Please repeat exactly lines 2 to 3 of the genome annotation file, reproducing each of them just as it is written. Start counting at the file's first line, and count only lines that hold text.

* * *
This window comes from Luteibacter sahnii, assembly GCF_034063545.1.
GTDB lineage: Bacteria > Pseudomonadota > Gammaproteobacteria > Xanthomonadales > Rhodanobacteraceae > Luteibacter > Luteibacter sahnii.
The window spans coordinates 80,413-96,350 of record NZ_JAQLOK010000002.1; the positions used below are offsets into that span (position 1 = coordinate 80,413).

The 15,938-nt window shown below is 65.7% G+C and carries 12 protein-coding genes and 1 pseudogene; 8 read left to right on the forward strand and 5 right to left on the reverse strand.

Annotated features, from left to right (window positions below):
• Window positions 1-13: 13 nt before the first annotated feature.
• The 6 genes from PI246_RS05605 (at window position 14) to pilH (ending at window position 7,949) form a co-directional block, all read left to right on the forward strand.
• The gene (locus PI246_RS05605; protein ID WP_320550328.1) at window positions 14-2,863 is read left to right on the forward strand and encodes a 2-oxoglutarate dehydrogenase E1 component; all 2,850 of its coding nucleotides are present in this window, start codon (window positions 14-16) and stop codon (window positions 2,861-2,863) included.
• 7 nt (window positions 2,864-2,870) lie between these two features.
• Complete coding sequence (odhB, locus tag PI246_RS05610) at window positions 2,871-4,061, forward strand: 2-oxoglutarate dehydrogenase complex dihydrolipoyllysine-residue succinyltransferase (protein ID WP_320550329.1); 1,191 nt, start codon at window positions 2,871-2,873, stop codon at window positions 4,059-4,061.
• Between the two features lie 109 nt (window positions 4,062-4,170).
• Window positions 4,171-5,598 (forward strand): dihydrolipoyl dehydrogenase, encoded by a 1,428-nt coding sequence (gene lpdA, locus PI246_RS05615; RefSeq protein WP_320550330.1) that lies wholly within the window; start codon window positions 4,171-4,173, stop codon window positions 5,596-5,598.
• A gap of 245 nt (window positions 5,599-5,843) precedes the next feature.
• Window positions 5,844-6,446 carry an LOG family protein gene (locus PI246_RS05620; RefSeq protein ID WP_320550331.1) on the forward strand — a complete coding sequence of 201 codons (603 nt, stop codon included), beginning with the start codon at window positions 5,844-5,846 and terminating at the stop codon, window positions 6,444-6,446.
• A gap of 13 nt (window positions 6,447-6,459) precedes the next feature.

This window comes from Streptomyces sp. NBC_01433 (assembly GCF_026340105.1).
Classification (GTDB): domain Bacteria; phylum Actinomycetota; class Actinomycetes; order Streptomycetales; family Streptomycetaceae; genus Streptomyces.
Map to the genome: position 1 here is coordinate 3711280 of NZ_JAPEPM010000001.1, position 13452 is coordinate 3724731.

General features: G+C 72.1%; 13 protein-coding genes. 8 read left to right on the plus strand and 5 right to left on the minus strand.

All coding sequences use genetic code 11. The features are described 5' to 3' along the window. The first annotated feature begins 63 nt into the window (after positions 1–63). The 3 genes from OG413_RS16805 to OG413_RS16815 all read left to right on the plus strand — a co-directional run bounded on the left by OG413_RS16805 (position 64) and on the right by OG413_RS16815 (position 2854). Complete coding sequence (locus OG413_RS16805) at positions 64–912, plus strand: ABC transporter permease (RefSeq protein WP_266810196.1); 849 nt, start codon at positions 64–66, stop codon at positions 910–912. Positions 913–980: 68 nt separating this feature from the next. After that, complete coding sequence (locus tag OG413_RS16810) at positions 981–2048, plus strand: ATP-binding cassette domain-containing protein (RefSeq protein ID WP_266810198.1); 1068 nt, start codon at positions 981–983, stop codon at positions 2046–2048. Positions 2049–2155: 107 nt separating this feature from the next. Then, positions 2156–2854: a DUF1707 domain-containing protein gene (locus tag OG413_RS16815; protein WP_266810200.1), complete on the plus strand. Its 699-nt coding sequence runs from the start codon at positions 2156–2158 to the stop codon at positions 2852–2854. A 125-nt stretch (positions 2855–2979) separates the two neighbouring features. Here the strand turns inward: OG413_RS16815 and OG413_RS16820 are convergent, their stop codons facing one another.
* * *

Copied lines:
GTDB lineage: Bacteria > Pseudomonadota > Gammaproteobacteria > Xanthomonadales > Rhodanobacteraceae > Luteibacter > Luteibacter sahnii.
The window spans coordinates 80,413-96,350 of record NZ_JAQLOK010000002.1; the positions used below are offsets into that span (position 1 = coordinate 80,413).